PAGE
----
“No campaign against minarets, neither negligence concerning the internal organization of mosques in Switzerland! The GTI does not oppose the construction of minarets, but invites all concerned to respect the laws and exercise a serious discernment.”

Reminder: The Working Party “Islam” (GTI) created in 2001 by the Swiss Bishops’ Conference aims at promoting interreligious dialogue in the spirit of Vatican II.

On May 10, Ueli Maurer, national president of the Union démocratique du Centre (UDC), said he was skeptical about “the ban on minarets in Switzerland” and expressed the wish that his party decide after the national elections in the autumn whether it should carry on with the initiative against minarets which he described as a “trial run”.

Like him, Samuel Schmid, Defense minister and Federal Councilor of the UDC, spoke on May 13: “We will not solve any problems this way.” And he explained: “If the ban on minarets belongs to the prescriptions for construction, it is a matter for the Cantonal law and not the Constitution. If it is a ban of a religious nature, it is in conflict with religious liberty which is rooted in the Constitution.” However, specified the Defense minister, we have to consider the problem of Islam in Switzerland, and this “initiative as the expression of a certain fear” which must be taken seriously.

Hisham Maizar, the president of the Federation of Islamic Organizations in Switzerland and a member of the Swiss Council of Religions, declared, on May 20: “Switzerland is multicultural and multiethnic” and “we know where we are living.” And he added that it was not a question of installing a muezzin to call Muslims to prayer, but a minaret which is the “emblem” of the mosque. Furthermore, “any Muslim who goes abroad enters into a contract as it were, with his host country, according to which he respects its laws and rules. However, he must not renounce his identity.”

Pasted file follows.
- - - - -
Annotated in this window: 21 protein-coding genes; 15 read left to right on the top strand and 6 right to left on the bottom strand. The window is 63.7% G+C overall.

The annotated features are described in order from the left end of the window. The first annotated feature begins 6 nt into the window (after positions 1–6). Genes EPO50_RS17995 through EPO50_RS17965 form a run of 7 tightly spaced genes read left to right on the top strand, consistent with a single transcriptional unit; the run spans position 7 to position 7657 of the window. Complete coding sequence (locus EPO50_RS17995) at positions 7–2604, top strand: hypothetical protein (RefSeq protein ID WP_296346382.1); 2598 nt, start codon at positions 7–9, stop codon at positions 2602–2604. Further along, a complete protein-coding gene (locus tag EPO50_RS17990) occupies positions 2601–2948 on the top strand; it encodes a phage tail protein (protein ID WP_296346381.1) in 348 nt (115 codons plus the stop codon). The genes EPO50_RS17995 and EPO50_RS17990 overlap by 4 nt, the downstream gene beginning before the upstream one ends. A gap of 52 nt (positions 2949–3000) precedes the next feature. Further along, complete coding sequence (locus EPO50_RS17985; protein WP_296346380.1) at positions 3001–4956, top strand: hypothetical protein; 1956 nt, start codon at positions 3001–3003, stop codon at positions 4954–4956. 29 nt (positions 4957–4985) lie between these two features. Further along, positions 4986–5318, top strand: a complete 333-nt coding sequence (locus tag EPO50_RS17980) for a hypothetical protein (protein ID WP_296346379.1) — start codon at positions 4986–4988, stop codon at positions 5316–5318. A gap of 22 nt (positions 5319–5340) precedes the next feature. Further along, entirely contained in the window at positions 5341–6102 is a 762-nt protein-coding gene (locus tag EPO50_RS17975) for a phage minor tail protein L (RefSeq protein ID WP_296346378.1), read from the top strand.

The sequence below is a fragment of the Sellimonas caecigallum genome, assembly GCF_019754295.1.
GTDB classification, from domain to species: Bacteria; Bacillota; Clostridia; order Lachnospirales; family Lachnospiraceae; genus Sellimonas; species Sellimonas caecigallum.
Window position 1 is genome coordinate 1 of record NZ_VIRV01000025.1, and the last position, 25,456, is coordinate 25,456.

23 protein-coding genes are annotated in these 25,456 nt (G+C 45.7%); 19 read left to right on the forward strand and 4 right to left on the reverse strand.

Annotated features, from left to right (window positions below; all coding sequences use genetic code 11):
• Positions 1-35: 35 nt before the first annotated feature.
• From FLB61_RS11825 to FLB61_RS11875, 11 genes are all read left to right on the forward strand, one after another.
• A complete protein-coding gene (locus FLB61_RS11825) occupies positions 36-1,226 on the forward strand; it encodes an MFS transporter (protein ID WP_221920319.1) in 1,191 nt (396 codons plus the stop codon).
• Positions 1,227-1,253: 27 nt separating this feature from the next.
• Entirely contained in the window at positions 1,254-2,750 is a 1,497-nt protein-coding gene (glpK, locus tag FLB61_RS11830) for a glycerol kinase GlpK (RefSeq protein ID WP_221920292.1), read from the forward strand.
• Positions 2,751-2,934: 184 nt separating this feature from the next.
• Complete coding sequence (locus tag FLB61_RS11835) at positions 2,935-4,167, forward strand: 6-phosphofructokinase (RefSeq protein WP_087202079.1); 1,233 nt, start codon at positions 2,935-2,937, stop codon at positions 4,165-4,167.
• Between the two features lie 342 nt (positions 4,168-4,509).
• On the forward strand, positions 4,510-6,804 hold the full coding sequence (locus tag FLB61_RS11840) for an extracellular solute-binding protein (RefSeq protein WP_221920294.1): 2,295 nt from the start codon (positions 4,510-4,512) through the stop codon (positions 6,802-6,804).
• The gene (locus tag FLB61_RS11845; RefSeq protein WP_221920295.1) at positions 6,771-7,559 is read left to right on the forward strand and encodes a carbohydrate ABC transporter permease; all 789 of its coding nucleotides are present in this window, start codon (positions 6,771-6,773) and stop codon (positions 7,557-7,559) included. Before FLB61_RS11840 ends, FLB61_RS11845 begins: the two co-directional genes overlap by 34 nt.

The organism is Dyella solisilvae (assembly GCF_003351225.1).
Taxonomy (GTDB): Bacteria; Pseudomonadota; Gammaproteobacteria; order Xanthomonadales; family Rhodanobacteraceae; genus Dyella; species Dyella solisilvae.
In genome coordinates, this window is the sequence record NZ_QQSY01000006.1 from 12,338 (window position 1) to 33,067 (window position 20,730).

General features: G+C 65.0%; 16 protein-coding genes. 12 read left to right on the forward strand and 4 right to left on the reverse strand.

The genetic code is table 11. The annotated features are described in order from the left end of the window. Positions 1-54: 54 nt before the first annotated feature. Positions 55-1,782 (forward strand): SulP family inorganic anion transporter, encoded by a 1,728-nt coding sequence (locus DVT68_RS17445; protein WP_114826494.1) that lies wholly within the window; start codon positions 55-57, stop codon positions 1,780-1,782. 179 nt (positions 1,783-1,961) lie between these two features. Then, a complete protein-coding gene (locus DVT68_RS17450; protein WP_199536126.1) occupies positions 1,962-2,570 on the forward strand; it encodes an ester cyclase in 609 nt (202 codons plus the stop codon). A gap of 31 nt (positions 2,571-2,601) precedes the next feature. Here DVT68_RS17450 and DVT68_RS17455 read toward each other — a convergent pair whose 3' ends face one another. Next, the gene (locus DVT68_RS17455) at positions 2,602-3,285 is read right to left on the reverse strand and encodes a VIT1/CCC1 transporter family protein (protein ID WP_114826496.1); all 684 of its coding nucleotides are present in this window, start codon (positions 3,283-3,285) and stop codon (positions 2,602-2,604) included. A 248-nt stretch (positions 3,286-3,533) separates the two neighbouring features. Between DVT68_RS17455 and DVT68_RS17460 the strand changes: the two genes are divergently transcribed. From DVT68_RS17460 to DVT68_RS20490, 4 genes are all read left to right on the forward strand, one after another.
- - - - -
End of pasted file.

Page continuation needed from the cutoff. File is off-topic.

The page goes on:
Reminder: The Swiss Council of Religions, founded on May 15, 2006, is made up of leading members of the Swiss Bishops’ Conference, from the Council of the Federation of Protestant Churches in Switzerland, from the Christian-Catholic Church of Switzerland, from the Swiss Federation of Israeli Communities and from the Islamic Communities of Switzerland. The Council wishes to contribute to the establishment of confidence between religious communities and to the promotion of religious peace. The Council of Religions is currently presided over by Pastor Thomas Wipf, president of the Council of the Federation of the Protestant Churches of Switzerland.

 

On May 20, Bishop Pierre Bürcher answered questions put by Swissinfo: “Interreligious and intercultural dialogue is a major challenge at the beginning of the 21st century, and during the past few decades, the Catholic Church has made her priority, the establishment of contacts with the other religions. Pope Benedict XVI and his predecessor, John Paul II have affirmed that this dialogue is vital for the future of our society. On the political level, whether in Switzerland or abroad, as in Iran and Syria, we have always been well received by the various authorities. The difficulty comes from a very small fringe of extremists, which causes enormous problems but is not representative of true Islam. (…)

“It is essential that the state laws be respected in Switzerland, and we cannot tolerate that laws be questioned by another way of thinking, like Sharia. It is true that minarets are a symbol for Muslims, but since it is not the most important part of a mosque, we should not become obsessed with them. On the other hand, what is much more important is what takes place inside a mosque, because that is where Koran is taught, and there may be people who overstep the mark. It is in this place of worship that the ‘khutba’ (sermon) is given, which is often politically orientated, and anti-Western or even terrorist teachings can be passed on. Do the authorities really know what is going on, and whether it is legal? This seems to me more important than to know whether they can build a minaret. (…)

“One of the reasons for this fear is that our two religions are different and that we are still lacking in mutual understanding. Secondly, newcomers always arouse uneasiness or even fear because they may cause a certain imbalance. But we must learn to live together, otherwise we are heading for serious problems.”

According the Central Institute of Islamic Archives established in Soest (Germany) there are a little over 300,000 Muslims living in Switzerland.

(Sources: CES/RSR/ Swissinfo/Apic/NZZ am Sonntag/SCR)